KeyBindings: new, improved “surround” commands

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Post header keyboard image

As the next part in the keybindings series I’m demonstrating some improvements I’ve made to the original “surround” commands since my first time around. This set of commands is designed to wrap selected text in a variety of paired characters. The keys are the same, but the commands now work inside of single-line text fields (like you often find in Safari), prevent auto-pairing in apps like nvALT, MultiMarkdown Composer and Byword, and a few refinements to cursor positioning.

Here’s the code to drop into ‘DefaultKeyBinding.dict’, located at ~/Library/DefaultKeyBinding.dict (create the folder and/or the file if you don’t have one1):

  "^@s" = {   // surround commands
    // wrap () with spaces
    "(" = (delete:, insertText:, "( ", yank:, insertText:, " ", moveLeft:, insertText:, " )", deleteForward:);
    // wrap () no spaces
    ")" = (delete:, insertText:, "( ", deleteBackward:, yank:, insertText:, " ", moveLeft:, insertText:, ")", deleteForward:);
    // wrap [] with spaces
    "[" = (delete:, insertText:, "[ ", yank:, insertText:, " ", moveLeft:, insertText:, " ]", deleteForward:);
    // wrap [] no spaces
    "]" = (delete:, insertText:, "[ ", deleteBackward:, yank:, insertText:, " ", moveLeft:, insertText:, "]", deleteForward:);
    // wrap {} with spaces
    "{" = (delete:, insertText:, "{ ", yank:, insertText:, " ", moveLeft:, insertText:, " }", deleteForward:);
    // wrap {} no spaces
    "}" = (delete:, insertText:, "{ ", deleteBackward:, yank:, insertText:, " ", moveLeft:, insertText:, "}", deleteForward:);
    // wrap <> with spaces
    "<" = (delete:, insertText:, "< ", yank:, insertText:, " ", moveLeft:, insertText:, " >", deleteForward:);
    // wrap <> no spaces
    ">" = (delete:, insertText:, "< ", deleteBackward:, yank:, insertText:, " ", moveLeft:, insertText:, ">", deleteForward:);
    // wrap single quotes
    "'" = (delete:, insertText:, "' ", deleteBackward:, yank:, insertText:, " ", moveLeft:, insertText:, "'", deleteForward:);
    // wrap backticks
    "`" = (delete:, insertText:, "` ", deleteBackward:, yank:, insertText:, " ", moveLeft:, insertText:, "`", deleteForward:);
    // wrap double quote
    "\"" = (delete:, insertText:, "\" ", deleteBackward:, yank:, insertText:, " ", moveLeft:, insertText:, "\"", deleteForward:);
  };

Key: ^=control, @=command

The whole set is bound to Control-Command-S, so you use them by: * selecting some text that needs quotes, parenthesis, brackets, etc. wrapped around it * press Control-Command-S * typing the key you want to wrap the text in

It’s set up to handle parenthesis, square brackets, angle brackets, curly brackets, single/double quotes and backticks. In the parenthesis and brackets, typing the left character of the pair adds the wrapping with spaces on the inside of the pair (e.g. ( text I wrapped )) and the right character wraps with no spaces (e.g. (text I wrapped)).

If you just want one or two and don’t need them bundled in the Control-Command-S wrapper, you can always extract them from that section of the plist and move them into the root. Because we’re just wrapping and not autopairing, the commands make more sense (to me) with a hotkey to enable them.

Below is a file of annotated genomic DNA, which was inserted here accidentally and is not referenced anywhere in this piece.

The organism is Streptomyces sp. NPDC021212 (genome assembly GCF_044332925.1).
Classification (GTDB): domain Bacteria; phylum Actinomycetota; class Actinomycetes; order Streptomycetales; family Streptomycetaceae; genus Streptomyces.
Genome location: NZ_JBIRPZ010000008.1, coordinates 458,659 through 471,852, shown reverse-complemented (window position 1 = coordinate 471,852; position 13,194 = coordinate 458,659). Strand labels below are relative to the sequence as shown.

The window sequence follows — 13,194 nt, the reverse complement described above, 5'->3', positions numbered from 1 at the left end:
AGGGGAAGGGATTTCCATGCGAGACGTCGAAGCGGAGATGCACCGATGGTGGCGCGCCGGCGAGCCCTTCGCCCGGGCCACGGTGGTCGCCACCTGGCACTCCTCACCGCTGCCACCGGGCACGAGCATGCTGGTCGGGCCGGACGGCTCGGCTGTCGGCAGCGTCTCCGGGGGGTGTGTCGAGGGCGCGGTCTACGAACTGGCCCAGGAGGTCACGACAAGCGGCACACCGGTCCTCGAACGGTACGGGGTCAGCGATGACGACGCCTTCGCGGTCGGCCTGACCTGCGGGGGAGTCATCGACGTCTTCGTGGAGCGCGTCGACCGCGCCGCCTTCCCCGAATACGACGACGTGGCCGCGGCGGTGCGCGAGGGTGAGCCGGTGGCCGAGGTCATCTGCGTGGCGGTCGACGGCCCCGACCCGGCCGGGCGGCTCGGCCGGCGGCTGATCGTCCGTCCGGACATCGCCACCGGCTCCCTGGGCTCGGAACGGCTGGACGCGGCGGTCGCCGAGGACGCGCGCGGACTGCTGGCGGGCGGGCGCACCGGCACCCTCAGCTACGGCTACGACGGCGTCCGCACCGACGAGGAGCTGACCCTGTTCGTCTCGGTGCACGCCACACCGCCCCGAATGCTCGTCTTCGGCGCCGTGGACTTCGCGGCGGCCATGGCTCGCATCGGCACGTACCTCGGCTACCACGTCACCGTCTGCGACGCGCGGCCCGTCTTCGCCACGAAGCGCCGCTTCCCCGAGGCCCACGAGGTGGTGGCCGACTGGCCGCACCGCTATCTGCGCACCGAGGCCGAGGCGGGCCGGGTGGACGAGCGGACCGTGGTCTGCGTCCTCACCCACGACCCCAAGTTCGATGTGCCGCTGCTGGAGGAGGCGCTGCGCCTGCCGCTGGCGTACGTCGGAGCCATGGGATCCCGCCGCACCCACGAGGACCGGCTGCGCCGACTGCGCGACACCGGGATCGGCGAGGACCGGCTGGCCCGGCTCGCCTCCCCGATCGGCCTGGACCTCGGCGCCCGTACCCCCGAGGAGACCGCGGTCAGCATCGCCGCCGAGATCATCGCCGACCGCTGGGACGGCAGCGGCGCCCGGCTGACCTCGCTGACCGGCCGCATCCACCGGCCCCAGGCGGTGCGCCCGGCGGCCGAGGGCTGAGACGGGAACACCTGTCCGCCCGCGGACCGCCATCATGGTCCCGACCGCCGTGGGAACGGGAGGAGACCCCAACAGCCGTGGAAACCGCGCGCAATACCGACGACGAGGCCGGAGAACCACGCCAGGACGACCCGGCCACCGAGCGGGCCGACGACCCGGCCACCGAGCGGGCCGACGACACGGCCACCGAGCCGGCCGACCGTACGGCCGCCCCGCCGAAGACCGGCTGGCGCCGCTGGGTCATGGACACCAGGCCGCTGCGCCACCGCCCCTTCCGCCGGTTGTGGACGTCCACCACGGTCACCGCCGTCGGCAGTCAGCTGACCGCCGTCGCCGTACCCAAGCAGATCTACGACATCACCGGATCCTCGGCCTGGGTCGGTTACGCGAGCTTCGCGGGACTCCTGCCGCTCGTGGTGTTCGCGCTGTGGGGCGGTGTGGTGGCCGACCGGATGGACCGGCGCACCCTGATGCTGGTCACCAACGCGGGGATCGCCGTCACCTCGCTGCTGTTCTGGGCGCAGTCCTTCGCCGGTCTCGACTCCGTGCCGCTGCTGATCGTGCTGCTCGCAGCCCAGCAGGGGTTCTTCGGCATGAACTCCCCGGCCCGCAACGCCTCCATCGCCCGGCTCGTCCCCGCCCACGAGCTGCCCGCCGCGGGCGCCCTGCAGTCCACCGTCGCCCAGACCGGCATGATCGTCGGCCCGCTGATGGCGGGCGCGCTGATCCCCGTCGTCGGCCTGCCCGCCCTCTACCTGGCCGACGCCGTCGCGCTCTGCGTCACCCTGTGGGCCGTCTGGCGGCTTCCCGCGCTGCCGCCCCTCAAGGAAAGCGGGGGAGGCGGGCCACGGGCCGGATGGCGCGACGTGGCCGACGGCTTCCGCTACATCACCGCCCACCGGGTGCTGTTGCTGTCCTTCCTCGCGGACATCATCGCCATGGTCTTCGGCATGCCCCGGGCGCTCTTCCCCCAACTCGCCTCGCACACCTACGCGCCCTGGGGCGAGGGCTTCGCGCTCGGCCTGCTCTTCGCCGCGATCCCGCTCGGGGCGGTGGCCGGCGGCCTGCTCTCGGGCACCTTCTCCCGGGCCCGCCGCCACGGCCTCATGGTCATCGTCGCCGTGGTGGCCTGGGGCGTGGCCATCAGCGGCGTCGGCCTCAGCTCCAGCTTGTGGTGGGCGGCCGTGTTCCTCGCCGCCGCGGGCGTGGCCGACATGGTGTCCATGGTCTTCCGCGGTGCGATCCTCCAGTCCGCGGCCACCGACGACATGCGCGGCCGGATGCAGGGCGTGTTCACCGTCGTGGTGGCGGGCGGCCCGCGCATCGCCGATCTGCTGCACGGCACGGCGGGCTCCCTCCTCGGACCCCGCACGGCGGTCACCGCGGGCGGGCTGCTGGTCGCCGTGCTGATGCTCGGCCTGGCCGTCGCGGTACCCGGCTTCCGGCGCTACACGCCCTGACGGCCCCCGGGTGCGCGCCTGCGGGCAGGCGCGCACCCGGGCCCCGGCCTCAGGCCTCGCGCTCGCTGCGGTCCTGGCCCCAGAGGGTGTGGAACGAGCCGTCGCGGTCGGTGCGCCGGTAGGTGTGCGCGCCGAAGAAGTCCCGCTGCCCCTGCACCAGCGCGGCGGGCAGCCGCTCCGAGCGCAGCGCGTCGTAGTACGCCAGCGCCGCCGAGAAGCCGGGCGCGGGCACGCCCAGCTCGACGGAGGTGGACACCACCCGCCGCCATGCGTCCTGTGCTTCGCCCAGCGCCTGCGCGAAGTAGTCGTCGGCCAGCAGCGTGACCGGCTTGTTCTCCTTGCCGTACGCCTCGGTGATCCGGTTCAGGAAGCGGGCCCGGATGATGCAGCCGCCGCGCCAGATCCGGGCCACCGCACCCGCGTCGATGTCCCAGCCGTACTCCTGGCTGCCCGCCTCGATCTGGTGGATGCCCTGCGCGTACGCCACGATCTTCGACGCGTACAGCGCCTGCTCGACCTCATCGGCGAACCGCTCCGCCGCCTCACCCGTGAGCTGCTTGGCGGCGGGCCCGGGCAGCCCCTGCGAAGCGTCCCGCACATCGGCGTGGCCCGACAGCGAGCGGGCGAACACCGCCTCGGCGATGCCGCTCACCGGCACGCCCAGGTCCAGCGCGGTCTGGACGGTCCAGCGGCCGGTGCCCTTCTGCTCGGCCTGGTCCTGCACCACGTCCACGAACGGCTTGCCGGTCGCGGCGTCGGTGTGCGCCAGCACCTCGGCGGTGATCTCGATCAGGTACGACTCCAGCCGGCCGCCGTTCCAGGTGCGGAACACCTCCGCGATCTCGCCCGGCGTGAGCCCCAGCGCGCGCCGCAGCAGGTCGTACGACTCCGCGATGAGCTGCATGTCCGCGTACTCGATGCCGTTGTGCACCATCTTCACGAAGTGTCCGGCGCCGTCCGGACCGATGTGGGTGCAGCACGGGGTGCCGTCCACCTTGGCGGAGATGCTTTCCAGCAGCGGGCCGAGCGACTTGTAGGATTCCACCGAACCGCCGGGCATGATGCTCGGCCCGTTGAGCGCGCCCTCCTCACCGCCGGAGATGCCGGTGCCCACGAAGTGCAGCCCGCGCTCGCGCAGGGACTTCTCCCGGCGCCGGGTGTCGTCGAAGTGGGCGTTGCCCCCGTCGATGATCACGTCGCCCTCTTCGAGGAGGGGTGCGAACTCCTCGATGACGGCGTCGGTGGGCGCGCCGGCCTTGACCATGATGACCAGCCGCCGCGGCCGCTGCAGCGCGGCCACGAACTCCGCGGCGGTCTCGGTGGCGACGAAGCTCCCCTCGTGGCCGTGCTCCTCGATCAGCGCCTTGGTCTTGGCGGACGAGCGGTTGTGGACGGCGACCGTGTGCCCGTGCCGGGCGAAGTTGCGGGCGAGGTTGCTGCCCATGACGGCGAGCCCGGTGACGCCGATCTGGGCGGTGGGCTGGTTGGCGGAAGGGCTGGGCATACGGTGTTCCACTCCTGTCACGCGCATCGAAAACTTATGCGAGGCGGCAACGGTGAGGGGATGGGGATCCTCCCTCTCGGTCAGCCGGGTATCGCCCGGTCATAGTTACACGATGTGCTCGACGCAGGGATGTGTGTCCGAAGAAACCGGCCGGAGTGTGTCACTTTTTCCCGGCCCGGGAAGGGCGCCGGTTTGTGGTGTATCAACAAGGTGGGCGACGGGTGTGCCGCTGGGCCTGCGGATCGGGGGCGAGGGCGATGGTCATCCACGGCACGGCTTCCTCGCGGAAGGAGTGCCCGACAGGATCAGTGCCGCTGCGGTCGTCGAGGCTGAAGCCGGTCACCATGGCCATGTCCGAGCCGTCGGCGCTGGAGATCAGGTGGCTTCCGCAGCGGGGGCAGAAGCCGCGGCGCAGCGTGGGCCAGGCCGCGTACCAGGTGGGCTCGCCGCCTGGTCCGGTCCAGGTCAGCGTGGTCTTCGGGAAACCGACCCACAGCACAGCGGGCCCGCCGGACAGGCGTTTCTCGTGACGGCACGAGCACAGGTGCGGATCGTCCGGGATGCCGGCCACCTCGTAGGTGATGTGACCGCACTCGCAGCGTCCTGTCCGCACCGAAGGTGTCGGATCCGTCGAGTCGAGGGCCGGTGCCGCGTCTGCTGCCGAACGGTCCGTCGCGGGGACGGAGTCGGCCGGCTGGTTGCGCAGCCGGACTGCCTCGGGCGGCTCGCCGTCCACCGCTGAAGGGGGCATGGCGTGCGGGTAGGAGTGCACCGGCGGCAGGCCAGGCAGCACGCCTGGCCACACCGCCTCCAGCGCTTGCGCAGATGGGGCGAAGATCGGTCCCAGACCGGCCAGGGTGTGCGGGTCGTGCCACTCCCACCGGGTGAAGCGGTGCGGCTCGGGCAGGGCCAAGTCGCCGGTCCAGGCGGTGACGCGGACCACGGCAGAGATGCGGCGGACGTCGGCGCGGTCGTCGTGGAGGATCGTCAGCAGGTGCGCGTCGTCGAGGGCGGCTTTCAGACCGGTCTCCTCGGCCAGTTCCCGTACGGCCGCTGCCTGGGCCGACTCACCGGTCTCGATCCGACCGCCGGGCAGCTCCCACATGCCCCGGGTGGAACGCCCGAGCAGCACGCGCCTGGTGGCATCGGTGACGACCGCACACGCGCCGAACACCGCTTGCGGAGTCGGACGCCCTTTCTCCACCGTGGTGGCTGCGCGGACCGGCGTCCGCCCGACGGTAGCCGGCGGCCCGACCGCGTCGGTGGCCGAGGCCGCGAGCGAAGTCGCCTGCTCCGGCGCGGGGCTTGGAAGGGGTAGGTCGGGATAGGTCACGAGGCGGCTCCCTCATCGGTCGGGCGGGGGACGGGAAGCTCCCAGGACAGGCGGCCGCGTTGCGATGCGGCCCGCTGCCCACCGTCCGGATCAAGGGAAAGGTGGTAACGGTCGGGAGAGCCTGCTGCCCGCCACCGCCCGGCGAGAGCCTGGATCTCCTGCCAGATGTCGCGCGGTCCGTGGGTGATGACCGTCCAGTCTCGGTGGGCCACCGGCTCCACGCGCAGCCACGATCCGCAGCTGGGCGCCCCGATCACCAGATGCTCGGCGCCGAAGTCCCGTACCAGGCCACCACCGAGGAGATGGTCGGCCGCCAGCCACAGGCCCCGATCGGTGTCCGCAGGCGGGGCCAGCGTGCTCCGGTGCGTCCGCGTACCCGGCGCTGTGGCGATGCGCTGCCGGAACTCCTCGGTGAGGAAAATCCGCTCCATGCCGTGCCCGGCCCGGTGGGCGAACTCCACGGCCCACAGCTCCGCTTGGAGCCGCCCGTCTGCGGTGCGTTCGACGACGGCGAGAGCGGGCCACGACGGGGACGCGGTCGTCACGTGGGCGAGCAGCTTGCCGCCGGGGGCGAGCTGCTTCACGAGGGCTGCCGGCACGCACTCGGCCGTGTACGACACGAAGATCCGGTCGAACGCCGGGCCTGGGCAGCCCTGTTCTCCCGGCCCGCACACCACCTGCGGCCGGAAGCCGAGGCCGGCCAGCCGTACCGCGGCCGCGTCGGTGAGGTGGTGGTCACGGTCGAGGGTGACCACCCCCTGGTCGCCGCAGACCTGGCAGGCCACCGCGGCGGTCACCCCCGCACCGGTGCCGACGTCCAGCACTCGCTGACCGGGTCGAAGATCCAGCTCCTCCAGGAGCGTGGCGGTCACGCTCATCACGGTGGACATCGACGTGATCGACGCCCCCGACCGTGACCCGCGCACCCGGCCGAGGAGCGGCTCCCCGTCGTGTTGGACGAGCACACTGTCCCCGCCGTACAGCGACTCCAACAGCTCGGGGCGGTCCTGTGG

If you don’t have a selection when you run these, it’s going to insert the last thing it “yanked” and you never know what you’ll get. The yank pasteboard is separate from the main pasteboard, so it has little to do with what you intentionally copied last. If you’re using these keybindings, it will likely contain the last selection you ran one of them on.

Just for edification, let’s dissect one, shall we? Here’s the binding for wrapping in double quotes, made a little prettier for readability:

// wrap double quote
"\"" = (	delete:, 
			insertText:, "\" ", 
			deleteBackward:, 
			yank:, 
			insertText:, " ", 
			moveLeft:, 
			insertText:, "\"", 
			deleteForward:, 
	);
  • In the first three line delete the selection. The text is now in our yank pasteboard.
  • Then we insert the text “” “
    • The backslash escapes the double quote so it doesn’t break the surrounding quotes in the plist
    • The trailing space fools most auto-pairing setups into not inserting the right-side pairing automatically. We immediately delete backward to remove the extra space
  • Next, we use the “yank:” method to put back the text we originally cut out and insert a space immediately after it. The space allows us to manipulate the end of the text without hitting the end of the line, as would happen in certain editors and always in single-line text fields.
  • We move left past the new space and insert the closing quote
  • Finally, we delete to the right remove the trailing space

We want the cursor to end up after the last character of the wrapped text, so we can just stop there.

Hopefully that gives you enough ammo to start coming up with more, and enough of a taste to help you realize that this is seriously the most powerful text tool in your arsenal. It’s application agnostic, completely customizable and totally free. Have fun.

For my full DefaultKeyBinding.dict file, check out the GitHub repo and feel free to steal/fork mine. I’ll continue posting and describing pieces of it, but if you’re impatient and know how to read it already, go for it.

  1. If you’re creating a new DefaultKeyBinding.dict file, be sure to add a pair of curly brackets ({}) in the blank file and insert any new bindings between them.